Living to know

As I respect the way individuals wish to live their lives, I have a few problems with people who think all their life answers can be found within the pages of books. Like Chad Puterbaugh’s column stated, I too would not listen to someone who cannot back his or her claims without logical representations [“So many arguments, so little evidence,” Sept. 28]. But are books the only way to gather information? Hardly.

Does reading one textbook in a sociology class make someone an expert on human nature? Or does gathering an opinion on the Iraq War by watching one news station, or reading one newspaper make it valid? Barely. The problem with higher education and the concept of all these general education classes, is that people think since you read that one book for whatever class, you actually know something. But when it comes down to it, you hardly know anything and are simply regurgitating the opinions produced by others.

Do we know what is going on in Iraq? We can think we do, but until we go over there and live out a few days of events, we hardly know the truth. Do we comprehend human nature by reading a book? Human nature is human nature. And until you interact with everyone in the world you will not comprehend it.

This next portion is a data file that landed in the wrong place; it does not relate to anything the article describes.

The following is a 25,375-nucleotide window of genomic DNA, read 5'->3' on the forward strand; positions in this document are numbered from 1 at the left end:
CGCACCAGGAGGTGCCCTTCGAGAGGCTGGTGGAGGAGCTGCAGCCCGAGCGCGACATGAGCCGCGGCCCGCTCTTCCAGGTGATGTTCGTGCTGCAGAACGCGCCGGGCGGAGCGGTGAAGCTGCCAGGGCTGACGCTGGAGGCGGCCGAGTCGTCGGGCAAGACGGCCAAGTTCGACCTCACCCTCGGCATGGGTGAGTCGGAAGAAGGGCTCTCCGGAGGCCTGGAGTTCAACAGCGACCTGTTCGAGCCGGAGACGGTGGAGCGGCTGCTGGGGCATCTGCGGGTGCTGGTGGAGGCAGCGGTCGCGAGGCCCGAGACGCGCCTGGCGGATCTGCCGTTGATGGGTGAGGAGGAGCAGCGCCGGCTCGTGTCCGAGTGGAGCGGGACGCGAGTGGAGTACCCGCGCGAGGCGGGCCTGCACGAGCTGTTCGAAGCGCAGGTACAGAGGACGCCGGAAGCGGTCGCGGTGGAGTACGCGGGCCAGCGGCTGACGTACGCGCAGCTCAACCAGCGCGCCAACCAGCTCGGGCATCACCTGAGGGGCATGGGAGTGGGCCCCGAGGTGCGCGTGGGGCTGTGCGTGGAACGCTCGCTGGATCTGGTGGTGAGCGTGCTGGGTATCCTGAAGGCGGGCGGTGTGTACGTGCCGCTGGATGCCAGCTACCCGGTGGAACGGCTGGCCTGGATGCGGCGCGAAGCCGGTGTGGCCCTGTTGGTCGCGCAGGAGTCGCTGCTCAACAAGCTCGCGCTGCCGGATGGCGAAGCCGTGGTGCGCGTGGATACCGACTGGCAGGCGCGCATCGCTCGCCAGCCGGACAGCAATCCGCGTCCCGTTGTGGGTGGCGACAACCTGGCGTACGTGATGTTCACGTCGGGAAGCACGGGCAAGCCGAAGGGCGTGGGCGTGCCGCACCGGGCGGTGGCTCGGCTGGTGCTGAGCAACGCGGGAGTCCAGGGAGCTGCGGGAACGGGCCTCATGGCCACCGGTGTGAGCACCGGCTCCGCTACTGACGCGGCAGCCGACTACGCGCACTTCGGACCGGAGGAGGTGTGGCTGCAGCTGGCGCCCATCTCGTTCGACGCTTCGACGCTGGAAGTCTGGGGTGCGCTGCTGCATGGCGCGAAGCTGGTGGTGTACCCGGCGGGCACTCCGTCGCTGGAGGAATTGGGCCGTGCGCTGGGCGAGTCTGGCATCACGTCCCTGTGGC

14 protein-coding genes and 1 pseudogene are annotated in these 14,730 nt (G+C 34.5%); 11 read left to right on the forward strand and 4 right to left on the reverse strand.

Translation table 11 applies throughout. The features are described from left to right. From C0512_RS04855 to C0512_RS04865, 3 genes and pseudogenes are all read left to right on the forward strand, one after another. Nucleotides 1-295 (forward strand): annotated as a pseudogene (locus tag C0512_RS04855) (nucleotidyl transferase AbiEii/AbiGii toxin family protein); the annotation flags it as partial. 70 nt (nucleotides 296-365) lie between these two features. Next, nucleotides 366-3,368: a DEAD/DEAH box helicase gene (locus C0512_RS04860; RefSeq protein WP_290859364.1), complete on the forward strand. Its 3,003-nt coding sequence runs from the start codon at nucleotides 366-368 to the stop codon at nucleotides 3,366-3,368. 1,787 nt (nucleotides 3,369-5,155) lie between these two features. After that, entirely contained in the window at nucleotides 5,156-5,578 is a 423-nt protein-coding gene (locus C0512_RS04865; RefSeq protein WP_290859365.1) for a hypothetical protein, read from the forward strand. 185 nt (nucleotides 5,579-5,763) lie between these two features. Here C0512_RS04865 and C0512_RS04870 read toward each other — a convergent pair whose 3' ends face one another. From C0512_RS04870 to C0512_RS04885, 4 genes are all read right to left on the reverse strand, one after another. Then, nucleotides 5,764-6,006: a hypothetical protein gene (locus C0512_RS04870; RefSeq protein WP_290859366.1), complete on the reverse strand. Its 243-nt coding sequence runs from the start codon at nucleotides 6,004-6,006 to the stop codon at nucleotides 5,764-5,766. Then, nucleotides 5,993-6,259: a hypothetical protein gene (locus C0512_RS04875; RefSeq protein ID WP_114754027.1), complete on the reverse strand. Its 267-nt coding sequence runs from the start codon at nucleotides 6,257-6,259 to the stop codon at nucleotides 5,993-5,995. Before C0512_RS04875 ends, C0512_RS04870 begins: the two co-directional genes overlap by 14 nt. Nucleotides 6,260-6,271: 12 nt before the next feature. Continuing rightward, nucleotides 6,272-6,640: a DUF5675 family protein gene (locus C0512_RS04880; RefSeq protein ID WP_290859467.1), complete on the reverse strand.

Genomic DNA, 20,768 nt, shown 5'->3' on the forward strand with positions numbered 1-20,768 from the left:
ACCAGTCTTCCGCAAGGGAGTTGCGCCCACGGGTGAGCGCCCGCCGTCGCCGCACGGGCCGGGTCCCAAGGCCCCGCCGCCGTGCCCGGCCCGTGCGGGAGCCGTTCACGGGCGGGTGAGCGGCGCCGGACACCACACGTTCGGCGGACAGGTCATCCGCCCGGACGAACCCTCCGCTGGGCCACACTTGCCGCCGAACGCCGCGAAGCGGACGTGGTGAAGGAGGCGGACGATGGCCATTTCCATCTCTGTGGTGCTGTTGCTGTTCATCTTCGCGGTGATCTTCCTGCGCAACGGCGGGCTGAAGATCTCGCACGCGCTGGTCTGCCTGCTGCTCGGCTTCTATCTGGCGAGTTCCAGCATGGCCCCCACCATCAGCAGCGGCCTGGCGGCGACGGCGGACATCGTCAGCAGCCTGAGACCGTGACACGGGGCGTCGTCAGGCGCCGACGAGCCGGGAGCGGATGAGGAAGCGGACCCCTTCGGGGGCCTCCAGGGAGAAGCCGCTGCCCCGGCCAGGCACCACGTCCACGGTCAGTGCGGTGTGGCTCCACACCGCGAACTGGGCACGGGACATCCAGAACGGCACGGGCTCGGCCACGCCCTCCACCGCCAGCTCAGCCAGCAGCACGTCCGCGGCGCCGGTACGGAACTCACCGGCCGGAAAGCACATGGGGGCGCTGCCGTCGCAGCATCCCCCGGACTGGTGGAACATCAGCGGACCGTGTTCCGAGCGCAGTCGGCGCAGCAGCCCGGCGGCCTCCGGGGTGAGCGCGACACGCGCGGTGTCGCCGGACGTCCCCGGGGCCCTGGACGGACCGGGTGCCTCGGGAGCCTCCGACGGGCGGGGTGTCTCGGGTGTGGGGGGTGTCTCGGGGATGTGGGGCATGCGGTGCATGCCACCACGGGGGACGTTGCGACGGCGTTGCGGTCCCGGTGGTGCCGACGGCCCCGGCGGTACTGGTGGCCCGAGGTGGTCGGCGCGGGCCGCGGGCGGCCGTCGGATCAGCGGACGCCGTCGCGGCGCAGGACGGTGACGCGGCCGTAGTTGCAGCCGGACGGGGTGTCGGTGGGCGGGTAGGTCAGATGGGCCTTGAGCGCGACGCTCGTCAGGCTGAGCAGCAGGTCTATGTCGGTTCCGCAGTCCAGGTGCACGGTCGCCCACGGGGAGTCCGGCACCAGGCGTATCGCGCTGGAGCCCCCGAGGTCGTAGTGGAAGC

The point is, you can read all the books you want, you can study as hard as you must in all your classes. But until you get out there and try the things you are reading about and form your own opinion and not just one you read; you aren’t really living a life. You are simply facilitating an existence through those around you or through the pages of a book.

I am not denouncing the reading of books, or the use of books to gain knowledge about certain things. What I am saying is that you cannot trust anyone’s opinion of a subject until you have experienced it yourself. Ignorance is bliss and it is simply ignorant to think you can get everything you need from a book.

And I find it hypocritical that one would not advise others to live their life another way, but wrote an entire article arguing that people should live life a certain way.

Kyle J. Volenik is a senior majoring in journalism. Send responses to his column to [email protected]